Monday, January 19, 2009

Garbage collection - it's not about lazyness

There seems to be a common belief amongst a number of Delphi programmers (and c++ programmers etc) that garbage collection is all about being too lazy to do your own clean-up.

E.g. Babnik asks "What is it about Garbage Collection?" (kudos for actually asking the question) and his post has the implicit assumption that advocates are trying to avoid doing a bit of minor work.

Others have posted far more stronger comments (check the responses to Babnik's post) straight out stating that gc = lazyness, bad coding and a slack attitude to life. I find this attitude condescending and offensive. The reason I want gc, is not because I write bad code, but because i want to write better code.

I would like to see garbage collection in native Delphi, not as a mandatory feature, but as an option. It's not something I am holding my breath for, but if there was one thing I could add, that would be it.

I know I am repeating myself, but here are my main reasons for wanting a gc (expanded from an earlier post on the subject):

  • Better code: In a non gc language, you end up with a number of idioms and practices to guard against memory leaks. Delphi has several of these.
    It is rare to return an object from a function. Typically you would create an object and then pass it to a procedure to be modified.
    The use of assign rather than :=
    The use of Owner, Owned and the like to solve object destruction problems)

  • Less code: I performed a naive analysis on my most recent project by removing most .Free calls and the supporting destructors and try … finally blocks. The result was about 4% fewer lines of code. More importantly, the code I removed was boring, boilerplate which solved no business problems and added no value (other than preventing leaks)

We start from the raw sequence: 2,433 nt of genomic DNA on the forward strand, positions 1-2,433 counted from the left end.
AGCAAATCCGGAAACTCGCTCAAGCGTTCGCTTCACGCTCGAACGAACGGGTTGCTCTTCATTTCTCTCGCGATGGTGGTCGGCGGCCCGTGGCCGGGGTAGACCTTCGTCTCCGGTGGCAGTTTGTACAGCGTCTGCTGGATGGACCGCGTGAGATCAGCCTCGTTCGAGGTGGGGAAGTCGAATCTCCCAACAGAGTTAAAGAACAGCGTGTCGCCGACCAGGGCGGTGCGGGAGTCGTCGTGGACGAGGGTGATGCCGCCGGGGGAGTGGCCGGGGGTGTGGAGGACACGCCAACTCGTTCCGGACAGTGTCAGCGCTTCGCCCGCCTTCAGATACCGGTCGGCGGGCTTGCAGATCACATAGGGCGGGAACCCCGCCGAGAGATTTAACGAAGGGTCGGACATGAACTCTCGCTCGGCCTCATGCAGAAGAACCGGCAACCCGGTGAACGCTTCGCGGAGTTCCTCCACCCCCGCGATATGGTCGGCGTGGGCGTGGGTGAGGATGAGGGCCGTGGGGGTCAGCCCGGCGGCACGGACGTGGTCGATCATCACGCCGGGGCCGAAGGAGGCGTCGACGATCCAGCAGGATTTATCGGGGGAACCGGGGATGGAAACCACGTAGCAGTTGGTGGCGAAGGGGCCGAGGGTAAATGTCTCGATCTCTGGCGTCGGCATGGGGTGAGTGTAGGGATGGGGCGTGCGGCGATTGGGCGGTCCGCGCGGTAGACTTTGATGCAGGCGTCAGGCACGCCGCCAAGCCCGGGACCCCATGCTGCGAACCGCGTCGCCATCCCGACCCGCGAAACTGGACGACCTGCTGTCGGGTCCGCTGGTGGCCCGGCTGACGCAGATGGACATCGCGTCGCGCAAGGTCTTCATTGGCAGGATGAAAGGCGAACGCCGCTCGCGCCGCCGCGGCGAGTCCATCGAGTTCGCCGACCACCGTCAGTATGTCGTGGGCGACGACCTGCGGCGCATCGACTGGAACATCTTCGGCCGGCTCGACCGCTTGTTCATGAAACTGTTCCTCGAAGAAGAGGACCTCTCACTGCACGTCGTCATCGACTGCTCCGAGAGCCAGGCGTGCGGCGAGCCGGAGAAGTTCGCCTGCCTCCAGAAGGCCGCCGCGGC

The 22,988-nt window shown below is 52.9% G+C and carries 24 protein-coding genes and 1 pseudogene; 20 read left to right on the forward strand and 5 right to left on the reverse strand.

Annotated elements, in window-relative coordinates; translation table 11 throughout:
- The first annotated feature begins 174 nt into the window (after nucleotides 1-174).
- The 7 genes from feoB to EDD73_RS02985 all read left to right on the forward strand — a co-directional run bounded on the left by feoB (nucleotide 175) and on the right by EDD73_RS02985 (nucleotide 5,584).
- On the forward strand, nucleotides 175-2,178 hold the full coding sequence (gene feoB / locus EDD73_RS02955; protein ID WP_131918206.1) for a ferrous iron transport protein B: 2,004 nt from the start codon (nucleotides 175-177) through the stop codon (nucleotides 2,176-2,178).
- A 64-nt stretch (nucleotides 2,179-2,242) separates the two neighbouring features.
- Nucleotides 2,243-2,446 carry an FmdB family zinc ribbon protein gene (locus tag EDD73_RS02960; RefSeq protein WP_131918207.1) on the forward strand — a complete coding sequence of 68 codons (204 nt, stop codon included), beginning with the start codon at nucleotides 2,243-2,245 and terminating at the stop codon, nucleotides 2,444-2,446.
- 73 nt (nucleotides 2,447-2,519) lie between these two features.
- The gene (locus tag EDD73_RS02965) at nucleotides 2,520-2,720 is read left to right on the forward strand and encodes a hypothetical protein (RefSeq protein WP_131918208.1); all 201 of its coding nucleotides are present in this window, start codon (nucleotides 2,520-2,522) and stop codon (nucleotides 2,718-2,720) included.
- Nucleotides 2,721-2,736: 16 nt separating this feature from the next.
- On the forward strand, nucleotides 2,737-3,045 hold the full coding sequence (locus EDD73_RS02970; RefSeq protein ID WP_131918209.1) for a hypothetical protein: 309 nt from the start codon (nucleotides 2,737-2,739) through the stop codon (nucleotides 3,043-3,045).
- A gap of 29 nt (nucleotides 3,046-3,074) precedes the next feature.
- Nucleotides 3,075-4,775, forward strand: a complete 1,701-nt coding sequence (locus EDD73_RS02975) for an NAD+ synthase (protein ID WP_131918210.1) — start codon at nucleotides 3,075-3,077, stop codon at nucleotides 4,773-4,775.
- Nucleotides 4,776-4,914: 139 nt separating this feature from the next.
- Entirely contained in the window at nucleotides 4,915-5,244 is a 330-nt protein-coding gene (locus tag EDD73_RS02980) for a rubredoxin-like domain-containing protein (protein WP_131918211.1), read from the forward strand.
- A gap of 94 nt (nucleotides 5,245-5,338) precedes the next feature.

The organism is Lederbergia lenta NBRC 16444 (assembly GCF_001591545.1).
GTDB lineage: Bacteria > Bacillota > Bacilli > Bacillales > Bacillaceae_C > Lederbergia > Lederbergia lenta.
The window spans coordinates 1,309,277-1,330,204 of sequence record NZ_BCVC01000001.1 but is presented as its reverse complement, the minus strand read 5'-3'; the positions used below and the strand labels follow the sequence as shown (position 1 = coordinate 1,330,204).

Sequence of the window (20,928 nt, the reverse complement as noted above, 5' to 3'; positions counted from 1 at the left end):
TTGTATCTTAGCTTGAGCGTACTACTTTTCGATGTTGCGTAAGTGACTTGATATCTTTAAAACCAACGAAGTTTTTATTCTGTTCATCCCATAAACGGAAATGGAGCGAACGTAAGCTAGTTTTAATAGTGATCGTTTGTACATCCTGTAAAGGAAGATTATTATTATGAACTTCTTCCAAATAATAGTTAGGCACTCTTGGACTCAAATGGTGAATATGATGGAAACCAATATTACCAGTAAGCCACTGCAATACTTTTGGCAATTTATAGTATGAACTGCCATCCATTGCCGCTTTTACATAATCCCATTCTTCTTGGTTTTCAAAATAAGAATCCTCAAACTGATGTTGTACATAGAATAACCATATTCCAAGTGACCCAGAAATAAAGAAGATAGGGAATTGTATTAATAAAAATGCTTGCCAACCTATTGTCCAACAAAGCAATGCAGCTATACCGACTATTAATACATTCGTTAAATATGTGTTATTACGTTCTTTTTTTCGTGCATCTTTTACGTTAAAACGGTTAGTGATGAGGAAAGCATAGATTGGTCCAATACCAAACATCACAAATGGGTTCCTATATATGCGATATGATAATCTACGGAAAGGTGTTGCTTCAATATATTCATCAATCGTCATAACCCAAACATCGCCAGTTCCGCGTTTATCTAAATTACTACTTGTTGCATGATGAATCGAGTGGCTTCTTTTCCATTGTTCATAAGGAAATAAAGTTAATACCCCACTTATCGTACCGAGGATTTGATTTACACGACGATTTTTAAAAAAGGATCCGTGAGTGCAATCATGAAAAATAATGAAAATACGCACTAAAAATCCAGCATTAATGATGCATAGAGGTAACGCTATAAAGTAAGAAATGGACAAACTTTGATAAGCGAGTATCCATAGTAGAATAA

• Faster development: There are some minor time savings to be had simply by typing less code. However when I was regularly programming in c# I found my productivity improved due to the change of coding style that gc allowed.

  • Fewer memory leaks: By reducing the need for manually freeing memory, a gc significantly reduces the scope for memory leaks. It is still possible to leak memory, but much harder.
  • There are some problems that it is difficult to solve without a GC. Linq is often given as an example. Class operators (as opposed to record operators) is another
One of the main reasons I see for Delphi to have a gc, is that it's competitors have it. If we are to persuade people to write applications in Delphi as opposed to C#, Java etc then requiring manual memory is at best a speed bump.

Finally garbage collection definitely falls into the "Your kilometreage may vary" category. If you are working in memory constrained environments then manual management is the way to go. If you are writing database driven business apps or web apps (as I usually am) then manual management offers little or no advantage over a garbage collector.